Wednesday, May 23, 2012

Humor Me: When American Idol kicked me out


I haven't watched American Idol in several years, but I know it's still a pretty popular show. Not like back in the Simon Cowell days, but still watched by millions. Americans are suckers for shows with singing and/or dancing and/or train wrecks involving either.

Anyway, back in 2006, I went out to cover an American Idol audition at Texas Stadium. I was shooting a video of some of the participants for The Dallas Morning News, and despite having proper credentials, I got run out of there. I wrote a column about it back then, and now that another season of American Idol is finishing up, I thought I would post it.

Humor Me: When American Idol kicked me out

If I auditioned for an American Idol judge, I wouldn’t be surprised to hear “get out of here.” I might even be relieved, considering my last public singing performance was so long ago.

It’s been nearly 30 years, in fact, since my first-grade class performed a German song that included words such as “uber” and “spielen.” It was considered my best musical performance ever, but unfortunately, it was also considered horrible. Our teacher probably muttered some German obscenities when we finished.

So yes, I can understand turning me away if I wanted to try out with people who are either truly talented or truly delusional. But at Idol central last weekend at Texas Stadium, I was told to take a hike BEFORE singing even one off-key note of “Desperado” or “Dream Weaver” or “Play that Funky Music White Boy.”

The exact words of the American Idol security guard:

“I want you to leave.”

Yes, I was asked to leave. Very callous. Maybe I shouldn’t have said I was working on a story about how Simon Cowell intensifies his British accent to seem more snobbish.

Actually, I just wanted to get some video of Idol hopefuls as they signed up to audition. And for a while, that’s what I did, interviewing them and taping them as they sang. I met a bunch of nice people, some of whom traveled hundreds of miles to audition. All had dreams of being the next singing superstar, and some were really good. Others were, well, really nice people.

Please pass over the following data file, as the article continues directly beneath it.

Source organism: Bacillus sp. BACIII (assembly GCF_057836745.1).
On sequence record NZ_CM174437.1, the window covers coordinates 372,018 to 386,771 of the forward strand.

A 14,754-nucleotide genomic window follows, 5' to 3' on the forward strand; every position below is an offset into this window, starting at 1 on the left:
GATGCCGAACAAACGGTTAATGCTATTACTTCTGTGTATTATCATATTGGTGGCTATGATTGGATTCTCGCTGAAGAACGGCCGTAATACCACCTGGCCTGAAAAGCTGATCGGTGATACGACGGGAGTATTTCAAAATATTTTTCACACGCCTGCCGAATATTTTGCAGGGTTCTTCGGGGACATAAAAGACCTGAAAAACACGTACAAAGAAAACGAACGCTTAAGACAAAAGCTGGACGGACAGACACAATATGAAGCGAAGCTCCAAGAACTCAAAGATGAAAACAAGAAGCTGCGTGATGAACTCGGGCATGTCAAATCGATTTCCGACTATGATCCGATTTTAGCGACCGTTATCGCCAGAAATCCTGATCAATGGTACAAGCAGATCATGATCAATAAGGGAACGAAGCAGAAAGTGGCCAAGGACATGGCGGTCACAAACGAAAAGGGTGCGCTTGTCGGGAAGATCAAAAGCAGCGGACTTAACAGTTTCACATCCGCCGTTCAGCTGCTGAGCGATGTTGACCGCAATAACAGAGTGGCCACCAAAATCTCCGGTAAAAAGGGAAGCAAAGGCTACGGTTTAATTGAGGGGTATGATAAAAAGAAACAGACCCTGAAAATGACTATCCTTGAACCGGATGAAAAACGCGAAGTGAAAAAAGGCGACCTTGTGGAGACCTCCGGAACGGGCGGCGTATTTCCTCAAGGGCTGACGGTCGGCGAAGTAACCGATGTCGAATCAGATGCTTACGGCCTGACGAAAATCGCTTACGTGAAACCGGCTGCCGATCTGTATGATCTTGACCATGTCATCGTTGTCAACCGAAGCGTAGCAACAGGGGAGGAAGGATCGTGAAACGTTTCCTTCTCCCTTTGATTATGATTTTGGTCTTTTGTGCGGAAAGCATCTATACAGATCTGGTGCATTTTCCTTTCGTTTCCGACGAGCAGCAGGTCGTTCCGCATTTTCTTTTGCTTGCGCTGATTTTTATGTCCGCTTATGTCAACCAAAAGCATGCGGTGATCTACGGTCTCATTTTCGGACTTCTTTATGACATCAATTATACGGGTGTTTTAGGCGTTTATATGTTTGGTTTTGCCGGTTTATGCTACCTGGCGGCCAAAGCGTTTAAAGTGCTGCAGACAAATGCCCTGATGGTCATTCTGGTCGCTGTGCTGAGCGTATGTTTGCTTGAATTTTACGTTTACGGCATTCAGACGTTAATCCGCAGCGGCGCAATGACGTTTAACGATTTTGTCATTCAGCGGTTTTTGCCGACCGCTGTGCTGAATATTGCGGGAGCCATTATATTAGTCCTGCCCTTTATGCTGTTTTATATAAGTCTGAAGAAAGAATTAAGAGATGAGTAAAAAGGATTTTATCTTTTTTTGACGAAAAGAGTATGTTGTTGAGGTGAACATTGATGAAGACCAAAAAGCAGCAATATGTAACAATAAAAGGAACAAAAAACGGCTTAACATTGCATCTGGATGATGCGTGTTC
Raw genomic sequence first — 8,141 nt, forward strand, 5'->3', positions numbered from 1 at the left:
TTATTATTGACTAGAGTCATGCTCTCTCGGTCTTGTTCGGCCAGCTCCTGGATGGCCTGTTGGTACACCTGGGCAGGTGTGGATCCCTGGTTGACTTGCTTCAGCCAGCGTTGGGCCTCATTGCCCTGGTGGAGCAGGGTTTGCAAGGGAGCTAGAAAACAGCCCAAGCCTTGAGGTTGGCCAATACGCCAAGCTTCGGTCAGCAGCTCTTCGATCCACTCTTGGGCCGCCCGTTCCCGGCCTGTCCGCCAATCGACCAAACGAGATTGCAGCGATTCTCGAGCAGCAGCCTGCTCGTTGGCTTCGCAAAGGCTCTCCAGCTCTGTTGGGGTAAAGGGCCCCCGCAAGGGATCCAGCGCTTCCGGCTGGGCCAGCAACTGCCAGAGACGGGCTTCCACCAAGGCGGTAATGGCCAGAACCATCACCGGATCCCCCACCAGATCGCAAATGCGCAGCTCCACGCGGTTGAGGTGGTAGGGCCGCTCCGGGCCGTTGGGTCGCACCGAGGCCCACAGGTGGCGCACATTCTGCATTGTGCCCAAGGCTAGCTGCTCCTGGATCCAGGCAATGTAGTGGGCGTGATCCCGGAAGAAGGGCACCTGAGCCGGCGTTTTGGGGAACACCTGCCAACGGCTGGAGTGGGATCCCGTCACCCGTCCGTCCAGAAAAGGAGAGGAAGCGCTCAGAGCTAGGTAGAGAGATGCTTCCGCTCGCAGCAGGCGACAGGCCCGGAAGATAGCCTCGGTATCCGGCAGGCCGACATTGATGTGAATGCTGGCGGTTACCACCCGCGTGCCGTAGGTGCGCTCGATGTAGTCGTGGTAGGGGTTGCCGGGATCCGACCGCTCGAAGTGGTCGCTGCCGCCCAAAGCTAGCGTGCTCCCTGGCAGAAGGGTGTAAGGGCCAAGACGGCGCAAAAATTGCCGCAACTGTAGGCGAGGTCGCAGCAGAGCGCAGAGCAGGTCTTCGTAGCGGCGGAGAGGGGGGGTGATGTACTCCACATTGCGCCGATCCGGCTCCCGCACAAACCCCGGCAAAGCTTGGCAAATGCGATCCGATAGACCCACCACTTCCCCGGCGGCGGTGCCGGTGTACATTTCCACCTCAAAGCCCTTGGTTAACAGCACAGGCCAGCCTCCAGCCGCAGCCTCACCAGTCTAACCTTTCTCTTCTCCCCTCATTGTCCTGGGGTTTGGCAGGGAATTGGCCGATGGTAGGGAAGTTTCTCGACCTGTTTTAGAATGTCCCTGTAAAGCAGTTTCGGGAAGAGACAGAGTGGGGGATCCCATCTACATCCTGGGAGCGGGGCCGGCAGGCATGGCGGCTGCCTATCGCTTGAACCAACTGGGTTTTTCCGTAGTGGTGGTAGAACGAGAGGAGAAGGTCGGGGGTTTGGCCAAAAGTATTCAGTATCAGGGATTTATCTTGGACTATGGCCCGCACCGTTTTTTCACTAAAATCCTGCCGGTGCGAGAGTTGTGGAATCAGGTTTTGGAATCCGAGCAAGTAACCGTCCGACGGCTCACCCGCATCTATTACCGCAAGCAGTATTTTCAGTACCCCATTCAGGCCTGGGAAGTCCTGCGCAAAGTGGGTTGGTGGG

I met 17-year-old Brittany Konas of Fort Worth, whose voice has been compared to Shakira’s. She sang “All that Jazz” for the camera, and her mom said I reminded her of “that movie director guy with red hair.”

You mean Ron Howard?

“Yes!” she said.

That was nothing new. When I was a kid, I was called “Opie” because I looked like Ron Howard’s character on the Andy Griffith Show. As a teenager, I became Ron Howard’s “Richie Cunningham” from Happy Days.

Other red-headed men my age have shared similar experiences, which leads me to this public-service announcement:

We do not all look alike.

I don't think so, anyway.

I didn’t take offense, however. Brittany’s mom was very nice, and she seemed very proud of her daughter. She also didn’t look at me like I was some rogue reporter with a camera up to no good.

That’s how American Idol security looked at me. Apparently there was a miscommunication about when I would be at the audition registration area, so the Fox media contact wasn’t on site when I started recording singers. I was told to stop shooting video until the media contact arrived, and I did.

But as I was waiting, one contestant walked over to me and asked if I was recording more singers. I said I had to wait until the media contact arrived, so the contestant said she would wait. She then introduced herself and shook my hand, and suddenly, Mr. Security Leader was all over me again. I was being disruptive, he said, and I needed to leave.

Fortunately, the media contact arrived, told the security guard to heel and gave me a big sticker that said “media.” She even offered me a bottle of water and asked if I was wearing sunblock. (Yes, I buy it by the gallon).

Wow, tight security. Or uptight security, anyway. I guess when you’re such a popular show, you need to take precautions. But my favorite part was when a Fox producer told me she had to be sure that I wasn’t trying to “poach” talent.

Like for my next movie, I guess. Maybe they thought I was Ron Howard.